A scientific paper just published in Current Biology reveals to the world a moth that is capable of chewing up plastic.
The experiment behind the paper was inspired when Federica Bertocchini, an amateur beekeeper who is also a biologist at Cantabria University, in Spain, was looking at some of the honeycombs in her hives and noticed caterpillars chewing holes through the beeswax and lapping up the honey.
Such pests are not uncommon, so to be certain of what she was dealing with, she collected some of the caterpillars and took them home in a plastic shopping bag for subsequent examination.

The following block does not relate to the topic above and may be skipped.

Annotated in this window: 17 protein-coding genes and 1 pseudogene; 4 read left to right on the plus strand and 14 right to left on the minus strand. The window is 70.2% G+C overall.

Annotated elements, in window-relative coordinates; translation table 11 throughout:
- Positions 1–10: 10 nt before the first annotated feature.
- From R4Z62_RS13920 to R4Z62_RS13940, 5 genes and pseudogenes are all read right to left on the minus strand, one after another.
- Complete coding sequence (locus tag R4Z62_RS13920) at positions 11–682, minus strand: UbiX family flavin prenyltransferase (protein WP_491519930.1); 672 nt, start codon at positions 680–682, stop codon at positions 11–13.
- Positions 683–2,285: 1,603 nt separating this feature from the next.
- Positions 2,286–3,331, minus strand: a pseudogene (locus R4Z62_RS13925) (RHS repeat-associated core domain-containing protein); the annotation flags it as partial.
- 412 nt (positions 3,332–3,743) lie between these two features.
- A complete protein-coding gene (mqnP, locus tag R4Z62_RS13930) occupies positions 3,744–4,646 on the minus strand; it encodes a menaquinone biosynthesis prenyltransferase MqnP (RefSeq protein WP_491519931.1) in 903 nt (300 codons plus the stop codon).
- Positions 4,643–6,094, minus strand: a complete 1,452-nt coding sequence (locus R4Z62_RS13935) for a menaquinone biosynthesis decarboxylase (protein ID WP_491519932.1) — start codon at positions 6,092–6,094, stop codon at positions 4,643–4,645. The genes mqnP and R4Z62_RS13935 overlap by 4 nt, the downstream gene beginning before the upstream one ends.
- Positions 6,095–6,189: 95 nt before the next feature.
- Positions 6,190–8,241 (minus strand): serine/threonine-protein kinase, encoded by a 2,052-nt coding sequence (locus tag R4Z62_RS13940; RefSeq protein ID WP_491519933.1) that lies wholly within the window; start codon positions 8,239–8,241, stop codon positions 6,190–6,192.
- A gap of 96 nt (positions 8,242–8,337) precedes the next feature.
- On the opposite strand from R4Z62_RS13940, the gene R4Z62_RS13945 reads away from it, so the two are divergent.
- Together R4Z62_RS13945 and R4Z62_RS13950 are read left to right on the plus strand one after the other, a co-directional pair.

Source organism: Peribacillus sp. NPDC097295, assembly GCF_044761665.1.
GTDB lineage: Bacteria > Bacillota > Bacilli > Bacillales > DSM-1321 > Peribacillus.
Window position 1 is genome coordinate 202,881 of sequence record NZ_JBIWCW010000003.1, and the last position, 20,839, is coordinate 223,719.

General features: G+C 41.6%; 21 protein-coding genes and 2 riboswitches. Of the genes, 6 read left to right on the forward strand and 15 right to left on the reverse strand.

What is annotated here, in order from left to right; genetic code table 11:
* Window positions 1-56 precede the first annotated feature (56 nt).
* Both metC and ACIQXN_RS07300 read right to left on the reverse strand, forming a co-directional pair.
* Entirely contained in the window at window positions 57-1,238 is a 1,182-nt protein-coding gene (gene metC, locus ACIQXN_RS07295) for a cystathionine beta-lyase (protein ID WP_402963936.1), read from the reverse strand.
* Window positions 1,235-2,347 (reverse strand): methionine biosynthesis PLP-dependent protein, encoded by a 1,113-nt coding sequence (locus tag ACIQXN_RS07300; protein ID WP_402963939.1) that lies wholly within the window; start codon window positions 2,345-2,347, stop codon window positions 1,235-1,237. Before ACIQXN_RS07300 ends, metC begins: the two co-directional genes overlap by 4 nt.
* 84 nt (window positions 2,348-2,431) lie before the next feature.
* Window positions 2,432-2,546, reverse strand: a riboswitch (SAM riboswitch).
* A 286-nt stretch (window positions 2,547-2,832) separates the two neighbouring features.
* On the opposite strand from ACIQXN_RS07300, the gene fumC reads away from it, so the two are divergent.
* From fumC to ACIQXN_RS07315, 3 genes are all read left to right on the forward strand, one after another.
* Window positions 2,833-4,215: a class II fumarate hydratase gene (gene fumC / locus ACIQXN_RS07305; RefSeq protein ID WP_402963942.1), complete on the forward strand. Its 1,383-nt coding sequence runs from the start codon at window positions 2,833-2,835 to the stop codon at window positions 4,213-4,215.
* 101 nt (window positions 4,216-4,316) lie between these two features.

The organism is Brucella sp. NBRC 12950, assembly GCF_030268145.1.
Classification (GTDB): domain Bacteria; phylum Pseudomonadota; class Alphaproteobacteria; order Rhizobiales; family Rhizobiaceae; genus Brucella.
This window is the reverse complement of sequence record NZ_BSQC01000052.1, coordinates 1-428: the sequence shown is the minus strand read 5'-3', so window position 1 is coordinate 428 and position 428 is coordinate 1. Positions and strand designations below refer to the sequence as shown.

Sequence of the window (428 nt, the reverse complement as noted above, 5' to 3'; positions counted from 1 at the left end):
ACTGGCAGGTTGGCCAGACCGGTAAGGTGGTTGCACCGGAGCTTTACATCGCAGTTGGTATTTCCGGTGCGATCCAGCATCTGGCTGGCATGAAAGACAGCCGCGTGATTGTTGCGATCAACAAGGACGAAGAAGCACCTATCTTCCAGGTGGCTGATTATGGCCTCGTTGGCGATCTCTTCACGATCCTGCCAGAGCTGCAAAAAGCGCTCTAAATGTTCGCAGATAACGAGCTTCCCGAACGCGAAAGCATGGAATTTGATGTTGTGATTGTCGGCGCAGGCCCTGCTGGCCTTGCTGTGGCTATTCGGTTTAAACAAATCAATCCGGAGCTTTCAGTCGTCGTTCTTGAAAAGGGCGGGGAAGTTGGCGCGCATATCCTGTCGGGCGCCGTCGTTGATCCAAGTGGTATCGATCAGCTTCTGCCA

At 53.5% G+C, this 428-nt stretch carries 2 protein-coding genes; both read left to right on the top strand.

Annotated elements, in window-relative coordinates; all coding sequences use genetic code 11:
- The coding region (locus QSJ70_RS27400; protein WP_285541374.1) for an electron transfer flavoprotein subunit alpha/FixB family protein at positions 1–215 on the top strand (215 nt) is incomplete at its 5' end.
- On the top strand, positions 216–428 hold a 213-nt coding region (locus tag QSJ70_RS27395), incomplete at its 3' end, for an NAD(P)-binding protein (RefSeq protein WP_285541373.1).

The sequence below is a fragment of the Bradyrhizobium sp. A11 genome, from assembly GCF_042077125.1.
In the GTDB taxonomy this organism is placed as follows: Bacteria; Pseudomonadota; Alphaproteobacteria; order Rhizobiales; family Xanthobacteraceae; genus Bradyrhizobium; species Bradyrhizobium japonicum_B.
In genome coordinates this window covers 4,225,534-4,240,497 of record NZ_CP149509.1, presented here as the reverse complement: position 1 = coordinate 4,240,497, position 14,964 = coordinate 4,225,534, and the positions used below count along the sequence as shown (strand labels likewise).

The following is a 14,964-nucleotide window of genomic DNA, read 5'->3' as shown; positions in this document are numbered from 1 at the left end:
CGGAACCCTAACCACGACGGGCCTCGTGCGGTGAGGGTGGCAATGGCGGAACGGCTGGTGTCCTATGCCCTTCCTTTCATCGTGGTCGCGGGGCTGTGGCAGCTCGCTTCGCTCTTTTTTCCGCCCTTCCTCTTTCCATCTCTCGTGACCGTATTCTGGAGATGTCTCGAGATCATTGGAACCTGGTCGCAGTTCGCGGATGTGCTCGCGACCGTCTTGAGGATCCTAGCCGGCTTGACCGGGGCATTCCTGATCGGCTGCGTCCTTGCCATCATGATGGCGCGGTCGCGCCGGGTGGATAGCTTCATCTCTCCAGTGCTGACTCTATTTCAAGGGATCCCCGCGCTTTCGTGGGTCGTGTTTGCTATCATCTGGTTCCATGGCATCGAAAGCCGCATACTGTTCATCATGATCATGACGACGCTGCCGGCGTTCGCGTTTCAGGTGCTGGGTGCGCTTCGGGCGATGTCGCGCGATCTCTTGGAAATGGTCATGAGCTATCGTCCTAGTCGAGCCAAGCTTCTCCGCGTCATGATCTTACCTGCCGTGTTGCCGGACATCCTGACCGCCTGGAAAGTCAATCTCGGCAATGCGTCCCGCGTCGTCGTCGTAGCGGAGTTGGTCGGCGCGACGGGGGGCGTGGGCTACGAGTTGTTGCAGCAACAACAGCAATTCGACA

She assumed the larvae would be unable to escape from this bag, but she was wrong. When, a few hours later, she got around to looking at her captives she found the bag pierced by holes and the caterpillars roaming around her house.
After rounding them up, she identified them as the larvae of the greater wax moth, a well-known pest of bee hives. On considering their escape from their shopping-bag prison, though, she wondered whether they might be put to some sort of use as garbage-disposal agents
Read more at The Economist.